Definition: A digital signature cryptographically binds a digital signature certificate, issued by a trust services provider (TSP), to a document using public key infrastructure (PKI) technology.
Digital Signature explained
Digital signatures are a specific technical implementation of an electronic signature (eSignature). Electronic signatures, on the other hand, are used for workflow processes, such as applying a signature to a document and do not validate the authenticity of a document, file or software. However, a digital signature necessitates the use of a trusted third party, a Certificate Authority, to verify the user's identity and bind this identity to a PKI-based digital certificate. As a result, a digital signature provides assurance on;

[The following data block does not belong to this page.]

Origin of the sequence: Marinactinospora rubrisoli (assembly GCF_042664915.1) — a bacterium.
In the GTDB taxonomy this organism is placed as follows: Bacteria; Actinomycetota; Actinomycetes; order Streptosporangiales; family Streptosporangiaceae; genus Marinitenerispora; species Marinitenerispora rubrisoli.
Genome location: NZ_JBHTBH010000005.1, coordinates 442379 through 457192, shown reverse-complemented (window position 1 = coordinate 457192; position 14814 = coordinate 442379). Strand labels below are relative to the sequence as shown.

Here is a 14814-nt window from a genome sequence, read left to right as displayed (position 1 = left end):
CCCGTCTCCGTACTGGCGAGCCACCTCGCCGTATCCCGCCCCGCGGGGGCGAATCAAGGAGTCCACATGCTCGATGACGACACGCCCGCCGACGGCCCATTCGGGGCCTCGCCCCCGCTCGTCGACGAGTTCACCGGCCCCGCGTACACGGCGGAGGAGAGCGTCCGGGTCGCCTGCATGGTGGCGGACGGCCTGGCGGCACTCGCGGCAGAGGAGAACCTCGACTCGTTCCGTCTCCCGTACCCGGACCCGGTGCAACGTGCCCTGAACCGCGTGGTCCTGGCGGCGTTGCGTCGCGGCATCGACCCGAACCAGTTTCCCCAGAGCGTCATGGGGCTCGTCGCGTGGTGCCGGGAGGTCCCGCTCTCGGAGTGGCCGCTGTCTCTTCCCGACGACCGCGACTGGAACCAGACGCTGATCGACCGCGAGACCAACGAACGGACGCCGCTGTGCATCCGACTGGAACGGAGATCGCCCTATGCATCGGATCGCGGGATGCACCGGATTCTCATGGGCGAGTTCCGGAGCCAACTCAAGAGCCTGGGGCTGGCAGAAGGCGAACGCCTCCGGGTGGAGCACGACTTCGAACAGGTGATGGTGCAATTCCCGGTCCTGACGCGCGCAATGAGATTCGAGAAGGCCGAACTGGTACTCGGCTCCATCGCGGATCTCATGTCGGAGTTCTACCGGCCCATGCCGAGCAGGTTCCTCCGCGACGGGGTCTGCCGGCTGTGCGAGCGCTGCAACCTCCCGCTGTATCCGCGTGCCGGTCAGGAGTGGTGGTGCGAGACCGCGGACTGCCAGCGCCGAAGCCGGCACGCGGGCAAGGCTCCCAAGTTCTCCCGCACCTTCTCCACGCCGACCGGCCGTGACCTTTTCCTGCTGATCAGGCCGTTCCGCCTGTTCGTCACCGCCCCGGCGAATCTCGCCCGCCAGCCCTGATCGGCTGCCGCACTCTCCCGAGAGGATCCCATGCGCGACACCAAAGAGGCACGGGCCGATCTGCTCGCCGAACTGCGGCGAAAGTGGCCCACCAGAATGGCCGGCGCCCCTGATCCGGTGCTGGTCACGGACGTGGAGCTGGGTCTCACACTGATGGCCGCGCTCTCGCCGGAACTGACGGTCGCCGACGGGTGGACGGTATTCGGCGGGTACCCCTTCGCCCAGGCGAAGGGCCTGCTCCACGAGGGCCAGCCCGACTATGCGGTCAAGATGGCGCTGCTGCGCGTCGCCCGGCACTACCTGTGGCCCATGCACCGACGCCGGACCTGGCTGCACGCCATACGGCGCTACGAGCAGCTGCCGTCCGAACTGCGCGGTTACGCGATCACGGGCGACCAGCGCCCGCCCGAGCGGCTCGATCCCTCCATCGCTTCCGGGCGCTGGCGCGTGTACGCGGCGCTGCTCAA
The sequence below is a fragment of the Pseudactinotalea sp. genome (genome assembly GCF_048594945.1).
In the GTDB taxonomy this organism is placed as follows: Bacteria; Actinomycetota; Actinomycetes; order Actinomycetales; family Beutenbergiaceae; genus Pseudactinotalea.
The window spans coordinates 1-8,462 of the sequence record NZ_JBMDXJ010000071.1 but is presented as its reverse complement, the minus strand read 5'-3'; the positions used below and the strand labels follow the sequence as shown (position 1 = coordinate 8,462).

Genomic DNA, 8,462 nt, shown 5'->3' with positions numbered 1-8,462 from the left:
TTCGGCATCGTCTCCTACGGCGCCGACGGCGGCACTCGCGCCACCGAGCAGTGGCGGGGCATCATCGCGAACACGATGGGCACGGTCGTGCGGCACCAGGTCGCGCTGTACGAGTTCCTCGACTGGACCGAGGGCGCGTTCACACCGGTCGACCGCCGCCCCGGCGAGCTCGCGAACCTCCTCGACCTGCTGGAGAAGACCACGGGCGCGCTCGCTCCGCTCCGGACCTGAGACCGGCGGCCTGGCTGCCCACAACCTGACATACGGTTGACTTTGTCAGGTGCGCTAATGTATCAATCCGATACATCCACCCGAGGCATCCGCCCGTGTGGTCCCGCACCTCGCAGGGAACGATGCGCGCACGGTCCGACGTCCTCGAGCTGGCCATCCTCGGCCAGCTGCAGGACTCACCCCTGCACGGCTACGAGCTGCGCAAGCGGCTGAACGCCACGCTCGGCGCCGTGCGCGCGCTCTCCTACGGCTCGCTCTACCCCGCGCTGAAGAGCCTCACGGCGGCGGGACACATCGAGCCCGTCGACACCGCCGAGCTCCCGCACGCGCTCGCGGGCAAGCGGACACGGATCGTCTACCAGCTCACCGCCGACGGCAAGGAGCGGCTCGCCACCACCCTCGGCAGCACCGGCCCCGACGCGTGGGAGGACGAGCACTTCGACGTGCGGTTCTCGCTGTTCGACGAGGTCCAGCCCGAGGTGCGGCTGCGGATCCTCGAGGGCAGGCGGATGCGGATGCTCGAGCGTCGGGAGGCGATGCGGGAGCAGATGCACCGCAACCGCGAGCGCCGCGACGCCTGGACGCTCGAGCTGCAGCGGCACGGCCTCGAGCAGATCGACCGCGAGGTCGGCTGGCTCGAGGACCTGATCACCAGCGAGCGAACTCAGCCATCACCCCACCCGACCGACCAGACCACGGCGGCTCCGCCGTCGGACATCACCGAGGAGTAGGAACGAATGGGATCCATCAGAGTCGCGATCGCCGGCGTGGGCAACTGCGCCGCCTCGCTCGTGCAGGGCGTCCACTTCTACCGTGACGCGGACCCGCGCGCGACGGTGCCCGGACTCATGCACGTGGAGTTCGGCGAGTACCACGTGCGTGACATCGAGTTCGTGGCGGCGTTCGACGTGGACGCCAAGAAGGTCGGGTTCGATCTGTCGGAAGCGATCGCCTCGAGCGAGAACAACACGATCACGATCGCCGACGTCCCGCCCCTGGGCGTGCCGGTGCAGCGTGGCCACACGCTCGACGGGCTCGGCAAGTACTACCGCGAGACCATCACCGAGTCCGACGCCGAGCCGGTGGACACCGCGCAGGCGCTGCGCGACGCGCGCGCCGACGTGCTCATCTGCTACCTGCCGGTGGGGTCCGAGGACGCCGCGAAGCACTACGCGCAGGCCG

- Origin - who signed the document
- Time - the date and time of the signature
- Integrity - proof that the document has not been forged or changed
- Non-repudiation - the sender cannot dispute having signed the document as the cryptographic components that make up a digitally signed document cannot be replicated or altered
Digital signatures can be used in any situation where you need assurance about the identity of a signer and the integrity of a document. They can be used in a variety of settings, with unlimited geographical reach. They are used by governments, financial services, software distribution, manufacturing and healthcare and in many other industries that rely on forgery or tampering detection techniques.